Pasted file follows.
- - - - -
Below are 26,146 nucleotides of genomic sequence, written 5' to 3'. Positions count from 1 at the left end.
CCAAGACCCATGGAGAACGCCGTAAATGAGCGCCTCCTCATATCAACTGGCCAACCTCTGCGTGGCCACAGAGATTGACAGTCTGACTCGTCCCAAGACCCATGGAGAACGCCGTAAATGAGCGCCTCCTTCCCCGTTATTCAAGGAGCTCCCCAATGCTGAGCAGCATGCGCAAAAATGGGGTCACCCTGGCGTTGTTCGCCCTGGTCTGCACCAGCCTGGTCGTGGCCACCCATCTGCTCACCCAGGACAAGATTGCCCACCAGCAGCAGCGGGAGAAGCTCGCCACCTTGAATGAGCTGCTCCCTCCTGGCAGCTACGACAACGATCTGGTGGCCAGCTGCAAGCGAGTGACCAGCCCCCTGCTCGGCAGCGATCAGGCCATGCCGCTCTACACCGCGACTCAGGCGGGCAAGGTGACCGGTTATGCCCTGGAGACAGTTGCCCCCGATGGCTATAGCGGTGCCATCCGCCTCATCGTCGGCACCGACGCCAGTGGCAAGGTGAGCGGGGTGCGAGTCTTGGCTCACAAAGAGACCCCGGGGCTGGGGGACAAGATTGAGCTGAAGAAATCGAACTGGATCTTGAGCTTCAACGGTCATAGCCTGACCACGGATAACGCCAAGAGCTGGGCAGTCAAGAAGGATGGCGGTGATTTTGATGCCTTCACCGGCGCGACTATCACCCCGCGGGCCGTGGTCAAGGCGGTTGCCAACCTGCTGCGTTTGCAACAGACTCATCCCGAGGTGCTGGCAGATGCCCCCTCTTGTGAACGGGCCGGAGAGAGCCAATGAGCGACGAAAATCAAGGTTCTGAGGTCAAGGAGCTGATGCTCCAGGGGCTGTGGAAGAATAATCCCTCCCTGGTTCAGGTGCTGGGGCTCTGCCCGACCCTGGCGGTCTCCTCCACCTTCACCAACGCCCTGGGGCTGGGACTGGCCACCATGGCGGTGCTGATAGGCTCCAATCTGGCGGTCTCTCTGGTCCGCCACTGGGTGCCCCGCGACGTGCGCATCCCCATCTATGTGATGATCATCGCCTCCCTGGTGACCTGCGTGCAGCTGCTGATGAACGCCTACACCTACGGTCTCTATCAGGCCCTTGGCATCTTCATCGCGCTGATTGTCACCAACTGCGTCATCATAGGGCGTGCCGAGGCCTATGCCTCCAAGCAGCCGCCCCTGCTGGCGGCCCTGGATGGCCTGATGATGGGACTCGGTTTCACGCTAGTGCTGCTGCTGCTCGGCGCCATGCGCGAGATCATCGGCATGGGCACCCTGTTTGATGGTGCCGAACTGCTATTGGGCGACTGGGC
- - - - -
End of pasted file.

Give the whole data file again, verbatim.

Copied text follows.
Below are 26,146 nucleotides of genomic sequence, written 5' to 3'. Positions count from 1 at the left end.
CCAAGACCCATGGAGAACGCCGTAAATGAGCGCCTCCTCATATCAACTGGCCAACCTCTGCGTGGCCACAGAGATTGACAGTCTGACTCGTCCCAAGACCCATGGAGAACGCCGTAAATGAGCGCCTCCTTCCCCGTTATTCAAGGAGCTCCCCAATGCTGAGCAGCATGCGCAAAAATGGGGTCACCCTGGCGTTGTTCGCCCTGGTCTGCACCAGCCTGGTCGTGGCCACCCATCTGCTCACCCAGGACAAGATTGCCCACCAGCAGCAGCGGGAGAAGCTCGCCACCTTGAATGAGCTGCTCCCTCCTGGCAGCTACGACAACGATCTGGTGGCCAGCTGCAAGCGAGTGACCAGCCCCCTGCTCGGCAGCGATCAGGCCATGCCGCTCTACACCGCGACTCAGGCGGGCAAGGTGACCGGTTATGCCCTGGAGACAGTTGCCCCCGATGGCTATAGCGGTGCCATCCGCCTCATCGTCGGCACCGACGCCAGTGGCAAGGTGAGCGGGGTGCGAGTCTTGGCTCACAAAGAGACCCCGGGGCTGGGGGACAAGATTGAGCTGAAGAAATCGAACTGGATCTTGAGCTTCAACGGTCATAGCCTGACCACGGATAACGCCAAGAGCTGGGCAGTCAAGAAGGATGGCGGTGATTTTGATGCCTTCACCGGCGCGACTATCACCCCGCGGGCCGTGGTCAAGGCGGTTGCCAACCTGCTGCGTTTGCAACAGACTCATCCCGAGGTGCTGGCAGATGCCCCCTCTTGTGAACGGGCCGGAGAGAGCCAATGAGCGACGAAAATCAAGGTTCTGAGGTCAAGGAGCTGATGCTCCAGGGGCTGTGGAAGAATAATCCCTCCCTGGTTCAGGTGCTGGGGCTCTGCCCGACCCTGGCGGTCTCCTCCACCTTCACCAACGCCCTGGGGCTGGGACTGGCCACCATGGCGGTGCTGATAGGCTCCAATCTGGCGGTCTCTCTGGTCCGCCACTGGGTGCCCCGCGACGTGCGCATCCCCATCTATGTGATGATCATCGCCTCCCTGGTGACCTGCGTGCAGCTGCTGATGAACGCCTACACCTACGGTCTCTATCAGGCCCTTGGCATCTTCATCGCGCTGATTGTCACCAACTGCGTCATCATAGGGCGTGCCGAGGCCTATGCCTCCAAGCAGCCGCCCCTGCTGGCGGCCCTGGATGGCCTGATGATGGGACTCGGTTTCACGCTAGTGCTGCTGCTGCTCGGCGCCATGCGCGAGATCATCGGCATGGGCACCCTGTTTGATGGTGCCGAACTGCTATTGGGCGACTGGGC